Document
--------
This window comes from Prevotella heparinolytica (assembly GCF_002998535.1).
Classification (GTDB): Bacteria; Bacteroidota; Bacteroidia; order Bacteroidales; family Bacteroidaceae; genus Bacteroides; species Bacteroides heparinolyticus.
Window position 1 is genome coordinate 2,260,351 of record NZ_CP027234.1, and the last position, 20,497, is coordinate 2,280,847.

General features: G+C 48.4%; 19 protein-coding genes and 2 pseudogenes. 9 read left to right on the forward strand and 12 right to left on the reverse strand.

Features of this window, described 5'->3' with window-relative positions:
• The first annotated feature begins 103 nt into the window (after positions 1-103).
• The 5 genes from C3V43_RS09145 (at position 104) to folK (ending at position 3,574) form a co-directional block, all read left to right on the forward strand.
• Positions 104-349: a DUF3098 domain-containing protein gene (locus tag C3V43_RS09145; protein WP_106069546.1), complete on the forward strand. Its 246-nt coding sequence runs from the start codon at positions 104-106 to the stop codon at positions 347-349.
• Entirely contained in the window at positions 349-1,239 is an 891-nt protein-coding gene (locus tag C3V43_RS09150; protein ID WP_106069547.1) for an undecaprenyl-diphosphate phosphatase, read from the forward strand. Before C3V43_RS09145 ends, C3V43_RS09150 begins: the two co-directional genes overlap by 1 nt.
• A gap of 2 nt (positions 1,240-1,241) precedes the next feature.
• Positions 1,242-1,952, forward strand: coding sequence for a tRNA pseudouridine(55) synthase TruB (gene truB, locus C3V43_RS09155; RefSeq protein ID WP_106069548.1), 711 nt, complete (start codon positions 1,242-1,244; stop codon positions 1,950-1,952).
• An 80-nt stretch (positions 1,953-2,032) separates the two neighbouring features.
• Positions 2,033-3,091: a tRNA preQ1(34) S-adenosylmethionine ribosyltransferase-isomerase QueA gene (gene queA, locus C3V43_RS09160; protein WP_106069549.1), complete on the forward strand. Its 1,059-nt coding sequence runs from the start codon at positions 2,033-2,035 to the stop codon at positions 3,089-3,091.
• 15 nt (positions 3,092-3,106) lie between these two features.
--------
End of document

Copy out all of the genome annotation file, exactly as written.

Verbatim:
This window comes from Prevotella heparinolytica (assembly GCF_002998535.1).
Classification (GTDB): Bacteria; Bacteroidota; Bacteroidia; order Bacteroidales; family Bacteroidaceae; genus Bacteroides; species Bacteroides heparinolyticus.
Window position 1 is genome coordinate 2,260,351 of record NZ_CP027234.1, and the last position, 20,497, is coordinate 2,280,847.

General features: G+C 48.4%; 19 protein-coding genes and 2 pseudogenes. 9 read left to right on the forward strand and 12 right to left on the reverse strand.

Features of this window, described 5'->3' with window-relative positions:
• The first annotated feature begins 103 nt into the window (after positions 1-103).
• The 5 genes from C3V43_RS09145 (at position 104) to folK (ending at position 3,574) form a co-directional block, all read left to right on the forward strand.
• Positions 104-349: a DUF3098 domain-containing protein gene (locus tag C3V43_RS09145; protein WP_106069546.1), complete on the forward strand. Its 246-nt coding sequence runs from the start codon at positions 104-106 to the stop codon at positions 347-349.
• Entirely contained in the window at positions 349-1,239 is an 891-nt protein-coding gene (locus tag C3V43_RS09150; protein ID WP_106069547.1) for an undecaprenyl-diphosphate phosphatase, read from the forward strand. Before C3V43_RS09145 ends, C3V43_RS09150 begins: the two co-directional genes overlap by 1 nt.
• A gap of 2 nt (positions 1,240-1,241) precedes the next feature.
• Positions 1,242-1,952, forward strand: coding sequence for a tRNA pseudouridine(55) synthase TruB (gene truB, locus C3V43_RS09155; RefSeq protein ID WP_106069548.1), 711 nt, complete (start codon positions 1,242-1,244; stop codon positions 1,950-1,952).
• An 80-nt stretch (positions 1,953-2,032) separates the two neighbouring features.
• Positions 2,033-3,091: a tRNA preQ1(34) S-adenosylmethionine ribosyltransferase-isomerase QueA gene (gene queA, locus C3V43_RS09160; protein WP_106069549.1), complete on the forward strand. Its 1,059-nt coding sequence runs from the start codon at positions 2,033-2,035 to the stop codon at positions 3,089-3,091.
• 15 nt (positions 3,092-3,106) lie between these two features.